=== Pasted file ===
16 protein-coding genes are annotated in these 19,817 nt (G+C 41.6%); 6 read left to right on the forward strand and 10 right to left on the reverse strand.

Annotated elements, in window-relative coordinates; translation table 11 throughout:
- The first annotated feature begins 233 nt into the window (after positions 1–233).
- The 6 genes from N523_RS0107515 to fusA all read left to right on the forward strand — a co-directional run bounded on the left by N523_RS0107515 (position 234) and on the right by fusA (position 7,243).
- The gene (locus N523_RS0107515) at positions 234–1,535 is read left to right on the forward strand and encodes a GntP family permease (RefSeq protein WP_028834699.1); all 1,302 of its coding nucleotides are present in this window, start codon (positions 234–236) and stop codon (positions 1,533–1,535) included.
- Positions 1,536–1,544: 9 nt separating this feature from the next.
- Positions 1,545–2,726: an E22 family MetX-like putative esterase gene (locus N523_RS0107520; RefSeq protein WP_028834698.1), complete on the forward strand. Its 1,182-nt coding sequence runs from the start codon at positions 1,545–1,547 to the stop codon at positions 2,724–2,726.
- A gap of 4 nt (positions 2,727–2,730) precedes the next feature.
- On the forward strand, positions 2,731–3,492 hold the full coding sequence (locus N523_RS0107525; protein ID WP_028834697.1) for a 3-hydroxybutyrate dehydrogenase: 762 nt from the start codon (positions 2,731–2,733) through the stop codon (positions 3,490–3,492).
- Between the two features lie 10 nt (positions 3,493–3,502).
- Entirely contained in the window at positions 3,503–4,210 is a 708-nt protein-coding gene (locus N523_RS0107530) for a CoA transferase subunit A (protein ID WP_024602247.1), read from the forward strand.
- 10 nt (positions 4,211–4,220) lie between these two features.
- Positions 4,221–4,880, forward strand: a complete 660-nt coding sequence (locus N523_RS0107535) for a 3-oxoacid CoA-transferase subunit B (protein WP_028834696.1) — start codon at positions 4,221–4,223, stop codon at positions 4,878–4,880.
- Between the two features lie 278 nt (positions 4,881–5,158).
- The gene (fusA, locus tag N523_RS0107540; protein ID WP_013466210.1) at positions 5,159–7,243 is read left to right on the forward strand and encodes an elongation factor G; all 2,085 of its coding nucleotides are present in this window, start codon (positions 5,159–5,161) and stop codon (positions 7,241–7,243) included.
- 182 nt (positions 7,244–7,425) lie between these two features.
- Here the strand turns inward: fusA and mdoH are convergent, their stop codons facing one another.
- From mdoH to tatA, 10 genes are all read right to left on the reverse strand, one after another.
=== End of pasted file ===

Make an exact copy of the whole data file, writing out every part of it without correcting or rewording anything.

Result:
16 protein-coding genes are annotated in these 19,817 nt (G+C 41.6%); 6 read left to right on the forward strand and 10 right to left on the reverse strand.

Annotated elements, in window-relative coordinates; translation table 11 throughout:
- The first annotated feature begins 233 nt into the window (after positions 1–233).
- The 6 genes from N523_RS0107515 to fusA all read left to right on the forward strand — a co-directional run bounded on the left by N523_RS0107515 (position 234) and on the right by fusA (position 7,243).
- The gene (locus N523_RS0107515) at positions 234–1,535 is read left to right on the forward strand and encodes a GntP family permease (RefSeq protein WP_028834699.1); all 1,302 of its coding nucleotides are present in this window, start codon (positions 234–236) and stop codon (positions 1,533–1,535) included.
- Positions 1,536–1,544: 9 nt separating this feature from the next.
- Positions 1,545–2,726: an E22 family MetX-like putative esterase gene (locus N523_RS0107520; RefSeq protein WP_028834698.1), complete on the forward strand. Its 1,182-nt coding sequence runs from the start codon at positions 1,545–1,547 to the stop codon at positions 2,724–2,726.
- A gap of 4 nt (positions 2,727–2,730) precedes the next feature.
- On the forward strand, positions 2,731–3,492 hold the full coding sequence (locus N523_RS0107525; protein ID WP_028834697.1) for a 3-hydroxybutyrate dehydrogenase: 762 nt from the start codon (positions 2,731–2,733) through the stop codon (positions 3,490–3,492).
- Between the two features lie 10 nt (positions 3,493–3,502).
- Entirely contained in the window at positions 3,503–4,210 is a 708-nt protein-coding gene (locus N523_RS0107530) for a CoA transferase subunit A (protein ID WP_024602247.1), read from the forward strand.
- 10 nt (positions 4,211–4,220) lie between these two features.
- Positions 4,221–4,880, forward strand: a complete 660-nt coding sequence (locus N523_RS0107535) for a 3-oxoacid CoA-transferase subunit B (protein WP_028834696.1) — start codon at positions 4,221–4,223, stop codon at positions 4,878–4,880.
- Between the two features lie 278 nt (positions 4,881–5,158).
- The gene (fusA, locus tag N523_RS0107540; protein ID WP_013466210.1) at positions 5,159–7,243 is read left to right on the forward strand and encodes an elongation factor G; all 2,085 of its coding nucleotides are present in this window, start codon (positions 5,159–5,161) and stop codon (positions 7,241–7,243) included.
- 182 nt (positions 7,244–7,425) lie between these two features.
- Here the strand turns inward: fusA and mdoH are convergent, their stop codons facing one another.
- From mdoH to tatA, 10 genes are all read right to left on the reverse strand, one after another.